# How Can I Solve This Math Problem

Since both profit and loss amount is same so, it’s broke even. The distance light travels in one year is approximately 5,870,000,000,000 miles. In order to have a yearly income of \$ 500, he must invest the remainder at: (a) 6 % , (b) 6.1 %, (c) 6.2 %, (d) 6.3 %, (e) 6.4 % Income from \$ 4000 at 5 % in one year = \$ 4000 of 5 %. The distance light travels in 100 years is: (a) 587 × 10 5.

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Dan Roe, test editor: Right but it's multiplication/division, not multiplication then division Morgan: BUT multiplication with parentheses trumps division. Kit Fox, special projects editor: Isn’t the question and ambiguity here on when the parentheses disappear? Or do they go away once you solve the mini equation inside the parens first. I am on team 1I also have not taken a math class in over 10 years Trevor Raab, photographer: My question is to what real world scenario would this apply to Brad Ford, test editor: Math class?

Trevor: ahh the classic learn to do math to learn to do more math Bobby: school ain't real world Morgan: Generating heated and polarizing office discussion Brad: Bobby, tell that to a 6th grader.

Every few months, the Internet eats itself over some kind of viral riddle or illusion, each more infuriating than the last.

And so, like clockwork, this maddening math problem has gone viral, following in the grand tradition of such traumatic events as The Dress and Yanny/Laurel.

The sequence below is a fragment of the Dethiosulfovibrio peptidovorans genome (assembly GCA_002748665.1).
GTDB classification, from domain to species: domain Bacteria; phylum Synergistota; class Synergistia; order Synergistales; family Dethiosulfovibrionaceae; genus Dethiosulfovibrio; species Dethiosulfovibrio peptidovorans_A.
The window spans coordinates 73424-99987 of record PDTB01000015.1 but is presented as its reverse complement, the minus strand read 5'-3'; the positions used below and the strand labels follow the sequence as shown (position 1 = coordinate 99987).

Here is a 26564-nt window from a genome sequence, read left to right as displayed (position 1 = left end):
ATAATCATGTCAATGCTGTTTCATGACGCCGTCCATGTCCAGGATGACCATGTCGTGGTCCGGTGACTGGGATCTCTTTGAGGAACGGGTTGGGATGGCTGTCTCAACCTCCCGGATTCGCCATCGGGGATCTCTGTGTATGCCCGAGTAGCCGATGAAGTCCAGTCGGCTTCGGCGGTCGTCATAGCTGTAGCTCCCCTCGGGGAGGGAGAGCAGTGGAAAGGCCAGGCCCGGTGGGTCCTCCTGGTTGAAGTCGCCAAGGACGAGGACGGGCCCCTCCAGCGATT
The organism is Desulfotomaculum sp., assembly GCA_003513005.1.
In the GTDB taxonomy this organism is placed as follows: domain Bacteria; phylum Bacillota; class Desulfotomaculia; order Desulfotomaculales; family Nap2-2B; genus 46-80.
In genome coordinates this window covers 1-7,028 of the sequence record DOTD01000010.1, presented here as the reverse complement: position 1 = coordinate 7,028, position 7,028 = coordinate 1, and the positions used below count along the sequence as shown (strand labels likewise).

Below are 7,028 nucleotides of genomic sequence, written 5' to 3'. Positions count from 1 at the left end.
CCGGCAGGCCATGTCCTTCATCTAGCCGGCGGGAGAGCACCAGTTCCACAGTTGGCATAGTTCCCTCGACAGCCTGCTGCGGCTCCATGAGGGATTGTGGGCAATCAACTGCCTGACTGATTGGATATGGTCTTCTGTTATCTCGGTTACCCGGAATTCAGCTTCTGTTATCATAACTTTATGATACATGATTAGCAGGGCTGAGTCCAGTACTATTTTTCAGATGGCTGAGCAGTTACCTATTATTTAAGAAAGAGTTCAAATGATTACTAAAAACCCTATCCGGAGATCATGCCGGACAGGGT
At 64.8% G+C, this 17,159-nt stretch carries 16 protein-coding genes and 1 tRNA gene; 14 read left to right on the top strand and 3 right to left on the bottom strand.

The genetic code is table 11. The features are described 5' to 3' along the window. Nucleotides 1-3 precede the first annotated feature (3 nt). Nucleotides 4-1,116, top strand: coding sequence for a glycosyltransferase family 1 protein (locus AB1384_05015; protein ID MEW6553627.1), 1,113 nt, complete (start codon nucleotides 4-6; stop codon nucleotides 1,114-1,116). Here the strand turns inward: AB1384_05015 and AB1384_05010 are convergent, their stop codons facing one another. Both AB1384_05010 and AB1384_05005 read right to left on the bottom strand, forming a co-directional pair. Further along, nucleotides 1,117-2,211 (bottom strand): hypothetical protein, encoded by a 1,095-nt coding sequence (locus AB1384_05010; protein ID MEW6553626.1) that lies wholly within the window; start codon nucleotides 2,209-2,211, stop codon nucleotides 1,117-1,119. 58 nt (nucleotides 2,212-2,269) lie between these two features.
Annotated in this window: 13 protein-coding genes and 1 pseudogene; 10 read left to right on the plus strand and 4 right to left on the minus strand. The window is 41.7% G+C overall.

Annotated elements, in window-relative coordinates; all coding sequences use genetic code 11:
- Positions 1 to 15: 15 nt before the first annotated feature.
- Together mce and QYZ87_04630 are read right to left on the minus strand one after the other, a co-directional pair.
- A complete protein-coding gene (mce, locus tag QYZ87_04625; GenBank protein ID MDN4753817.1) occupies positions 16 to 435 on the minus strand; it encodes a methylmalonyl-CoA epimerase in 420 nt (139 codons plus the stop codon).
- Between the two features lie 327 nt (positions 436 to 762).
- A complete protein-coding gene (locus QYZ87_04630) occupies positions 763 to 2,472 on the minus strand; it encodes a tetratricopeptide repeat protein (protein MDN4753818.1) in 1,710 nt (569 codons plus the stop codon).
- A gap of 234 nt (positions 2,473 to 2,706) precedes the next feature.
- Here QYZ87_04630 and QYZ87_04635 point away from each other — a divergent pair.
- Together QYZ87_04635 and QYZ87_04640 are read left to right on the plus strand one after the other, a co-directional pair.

Here’s a heated chat between the editors who stopped doing any semblance of actual work for the day to solve an equation designed to flummox fourth graders—and make many enemies in the process—followed by insight from real mathematicians and physicists who begrudgingly responded to our request for comment to solve the enraging math debate, once and for all. What if you want to do it the long way and use the distributive property and distribute the 2 first? Or does the distributive property suddenly no longer apply? Derek: I trust Morgan because she's had a math class this decade. Dan: smart Berkley people say it's too ambiguous to say; PEMDAS isn't a mathematical convention as much as a teaching method Pat: multiplication/division::right/wrong Taylor Rojek, associate features editor: Biggest takeaway isn't that anyone sucks at doing math, but that this person sucks at writing out clear equations Bill Strickland, editorial director: MAKE IT CONTENT! Pat: The equation is not written according to ISO standards, leaving ambiguity of interpretation and the real answer is we need to teach better math writing.

Pat: Wikipedia says you hate America if you get 16. Ambiguous PEMDASAmbiguous problems, order of operations, PEMDAS, BEMDAS, BEDMASaka..Taylor said, but from Harvard Morgan: aka...teach the distributive property instead of random acronyms Pat: When written according to ISO standard, the answer is 1.

Whether you are a mathlete or math challenged, Photomath will help you interpret problems with comprehensive math content from arithmetic to calculus to drive learning and understanding of fundamental math concepts. The text recognition is near perfect, even with my sloppy handwriting.

The solution, no matter how complicated, is accompanied with steps which go in detail to explain the problem and it's properties.